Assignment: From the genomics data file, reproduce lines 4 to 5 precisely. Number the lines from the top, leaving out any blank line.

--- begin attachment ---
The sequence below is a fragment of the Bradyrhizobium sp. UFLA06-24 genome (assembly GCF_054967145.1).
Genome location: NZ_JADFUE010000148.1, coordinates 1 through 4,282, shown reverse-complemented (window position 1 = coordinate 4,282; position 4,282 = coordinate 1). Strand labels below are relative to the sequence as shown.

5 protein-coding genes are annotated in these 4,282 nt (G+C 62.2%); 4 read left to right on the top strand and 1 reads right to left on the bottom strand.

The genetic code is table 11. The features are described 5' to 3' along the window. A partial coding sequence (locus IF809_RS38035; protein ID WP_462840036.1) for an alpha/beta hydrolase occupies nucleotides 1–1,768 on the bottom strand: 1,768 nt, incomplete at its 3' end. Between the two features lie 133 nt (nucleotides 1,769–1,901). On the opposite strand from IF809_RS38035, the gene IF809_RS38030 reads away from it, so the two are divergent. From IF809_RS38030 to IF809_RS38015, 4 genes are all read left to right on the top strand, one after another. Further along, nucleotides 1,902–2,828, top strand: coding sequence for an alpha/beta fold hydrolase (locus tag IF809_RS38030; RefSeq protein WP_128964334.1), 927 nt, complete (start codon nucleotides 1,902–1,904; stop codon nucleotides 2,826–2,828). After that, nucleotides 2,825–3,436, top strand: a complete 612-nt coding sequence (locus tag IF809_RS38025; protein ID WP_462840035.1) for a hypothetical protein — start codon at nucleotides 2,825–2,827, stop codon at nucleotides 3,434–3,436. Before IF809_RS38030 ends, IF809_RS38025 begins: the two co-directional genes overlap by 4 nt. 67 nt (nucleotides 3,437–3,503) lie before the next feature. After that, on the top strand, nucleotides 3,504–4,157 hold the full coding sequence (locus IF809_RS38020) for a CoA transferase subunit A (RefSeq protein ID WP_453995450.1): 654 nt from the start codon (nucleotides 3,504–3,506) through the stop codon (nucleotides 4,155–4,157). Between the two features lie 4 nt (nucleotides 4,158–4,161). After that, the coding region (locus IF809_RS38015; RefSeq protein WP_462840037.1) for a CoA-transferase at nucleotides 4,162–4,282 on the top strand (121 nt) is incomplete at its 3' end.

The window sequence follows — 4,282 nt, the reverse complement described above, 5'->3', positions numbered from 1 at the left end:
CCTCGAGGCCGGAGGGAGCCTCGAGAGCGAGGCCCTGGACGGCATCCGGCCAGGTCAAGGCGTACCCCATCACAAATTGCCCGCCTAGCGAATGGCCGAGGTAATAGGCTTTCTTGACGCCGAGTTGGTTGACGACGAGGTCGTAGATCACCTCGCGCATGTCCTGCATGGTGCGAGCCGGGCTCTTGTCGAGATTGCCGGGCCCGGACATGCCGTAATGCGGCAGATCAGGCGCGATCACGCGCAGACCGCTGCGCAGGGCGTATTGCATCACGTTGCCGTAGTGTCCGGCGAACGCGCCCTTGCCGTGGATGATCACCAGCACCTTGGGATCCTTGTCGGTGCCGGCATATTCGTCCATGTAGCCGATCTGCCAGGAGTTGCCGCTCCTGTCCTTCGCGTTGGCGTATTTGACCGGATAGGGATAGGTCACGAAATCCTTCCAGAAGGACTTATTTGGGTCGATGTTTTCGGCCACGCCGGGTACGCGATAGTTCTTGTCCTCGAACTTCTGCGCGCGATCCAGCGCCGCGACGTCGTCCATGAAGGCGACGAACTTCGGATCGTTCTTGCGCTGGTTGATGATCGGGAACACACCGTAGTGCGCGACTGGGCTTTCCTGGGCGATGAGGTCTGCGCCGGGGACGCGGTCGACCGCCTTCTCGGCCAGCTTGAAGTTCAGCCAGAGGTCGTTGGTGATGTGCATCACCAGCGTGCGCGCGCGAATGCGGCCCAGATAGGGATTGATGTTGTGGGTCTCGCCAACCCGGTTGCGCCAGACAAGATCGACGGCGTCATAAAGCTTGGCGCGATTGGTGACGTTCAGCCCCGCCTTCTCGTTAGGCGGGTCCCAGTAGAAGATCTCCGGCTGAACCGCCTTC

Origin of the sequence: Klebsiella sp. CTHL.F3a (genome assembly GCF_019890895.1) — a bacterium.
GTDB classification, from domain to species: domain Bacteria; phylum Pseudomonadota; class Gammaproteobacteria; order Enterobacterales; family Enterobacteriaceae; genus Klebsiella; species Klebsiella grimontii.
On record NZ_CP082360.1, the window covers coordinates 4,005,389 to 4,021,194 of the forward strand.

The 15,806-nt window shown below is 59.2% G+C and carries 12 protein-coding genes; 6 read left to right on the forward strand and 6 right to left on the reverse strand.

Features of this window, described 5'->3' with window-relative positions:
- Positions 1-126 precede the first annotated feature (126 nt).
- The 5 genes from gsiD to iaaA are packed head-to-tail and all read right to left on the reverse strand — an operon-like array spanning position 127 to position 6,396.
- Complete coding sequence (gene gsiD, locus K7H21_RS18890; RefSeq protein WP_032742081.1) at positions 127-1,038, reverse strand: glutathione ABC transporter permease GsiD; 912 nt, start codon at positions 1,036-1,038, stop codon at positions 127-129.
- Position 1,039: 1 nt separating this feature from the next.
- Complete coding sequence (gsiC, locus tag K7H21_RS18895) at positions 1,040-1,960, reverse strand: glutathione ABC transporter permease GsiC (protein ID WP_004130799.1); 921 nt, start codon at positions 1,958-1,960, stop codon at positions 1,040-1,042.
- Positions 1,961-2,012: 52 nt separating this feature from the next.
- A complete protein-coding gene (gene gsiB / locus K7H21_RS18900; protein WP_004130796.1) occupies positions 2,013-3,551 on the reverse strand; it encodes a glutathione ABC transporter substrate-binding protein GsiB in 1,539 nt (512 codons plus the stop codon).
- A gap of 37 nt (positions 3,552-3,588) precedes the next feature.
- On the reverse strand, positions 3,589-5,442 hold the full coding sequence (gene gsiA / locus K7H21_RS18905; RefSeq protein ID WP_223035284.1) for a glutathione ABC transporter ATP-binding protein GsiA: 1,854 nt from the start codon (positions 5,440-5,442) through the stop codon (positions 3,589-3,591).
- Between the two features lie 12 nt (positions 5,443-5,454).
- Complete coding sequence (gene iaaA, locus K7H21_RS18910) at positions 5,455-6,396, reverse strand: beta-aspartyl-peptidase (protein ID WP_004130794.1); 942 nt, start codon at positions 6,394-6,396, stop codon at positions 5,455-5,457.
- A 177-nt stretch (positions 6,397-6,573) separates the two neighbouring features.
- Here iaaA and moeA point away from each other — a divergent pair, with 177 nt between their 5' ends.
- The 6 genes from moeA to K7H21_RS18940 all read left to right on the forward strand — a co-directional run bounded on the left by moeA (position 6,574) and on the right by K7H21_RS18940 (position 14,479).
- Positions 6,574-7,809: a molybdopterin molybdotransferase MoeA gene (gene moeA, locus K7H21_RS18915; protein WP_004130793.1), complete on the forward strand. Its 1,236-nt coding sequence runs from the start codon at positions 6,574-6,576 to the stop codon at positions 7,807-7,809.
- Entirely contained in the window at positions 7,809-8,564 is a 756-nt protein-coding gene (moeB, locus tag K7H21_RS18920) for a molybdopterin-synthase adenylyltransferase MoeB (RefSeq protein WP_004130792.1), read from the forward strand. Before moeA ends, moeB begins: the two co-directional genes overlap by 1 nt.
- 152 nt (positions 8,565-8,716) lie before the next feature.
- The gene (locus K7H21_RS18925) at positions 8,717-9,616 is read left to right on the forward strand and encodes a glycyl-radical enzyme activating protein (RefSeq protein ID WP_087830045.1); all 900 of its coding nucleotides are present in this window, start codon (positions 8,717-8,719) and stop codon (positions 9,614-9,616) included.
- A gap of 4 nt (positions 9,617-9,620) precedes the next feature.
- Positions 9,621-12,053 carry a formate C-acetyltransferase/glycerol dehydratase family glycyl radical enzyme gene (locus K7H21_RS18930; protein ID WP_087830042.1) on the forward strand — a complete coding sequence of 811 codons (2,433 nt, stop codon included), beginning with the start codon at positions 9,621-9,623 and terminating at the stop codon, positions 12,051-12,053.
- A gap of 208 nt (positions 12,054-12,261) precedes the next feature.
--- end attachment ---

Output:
The genetic code is table 11. The features are described 5' to 3' along the window. A partial coding sequence (locus IF809_RS38035; protein ID WP_462840036.1) for an alpha/beta hydrolase occupies nucleotides 1–1,768 on the bottom strand: 1,768 nt, incomplete at its 3' end. Between the two features lie 133 nt (nucleotides 1,769–1,901). On the opposite strand from IF809_RS38035, the gene IF809_RS38030 reads away from it, so the two are divergent. From IF809_RS38030 to IF809_RS38015, 4 genes are all read left to right on the top strand, one after another. Further along, nucleotides 1,902–2,828, top strand: coding sequence for an alpha/beta fold hydrolase (locus tag IF809_RS38030; RefSeq protein WP_128964334.1), 927 nt, complete (start codon nucleotides 1,902–1,904; stop codon nucleotides 2,826–2,828). After that, nucleotides 2,825–3,436, top strand: a complete 612-nt coding sequence (locus tag IF809_RS38025; protein ID WP_462840035.1) for a hypothetical protein — start codon at nucleotides 2,825–2,827, stop codon at nucleotides 3,434–3,436. Before IF809_RS38030 ends, IF809_RS38025 begins: the two co-directional genes overlap by 4 nt. 67 nt (nucleotides 3,437–3,503) lie before the next feature. After that, on the top strand, nucleotides 3,504–4,157 hold the full coding sequence (locus IF809_RS38020) for a CoA transferase subunit A (RefSeq protein ID WP_453995450.1): 654 nt from the start codon (nucleotides 3,504–3,506) through the stop codon (nucleotides 4,155–4,157). Between the two features lie 4 nt (nucleotides 4,158–4,161). After that, the coding region (locus IF809_RS38015; RefSeq protein WP_462840037.1) for a CoA-transferase at nucleotides 4,162–4,282 on the top strand (121 nt) is incomplete at its 3' end.

The window sequence follows — 4,282 nt, the reverse complement described above, 5'->3', positions numbered from 1 at the left end: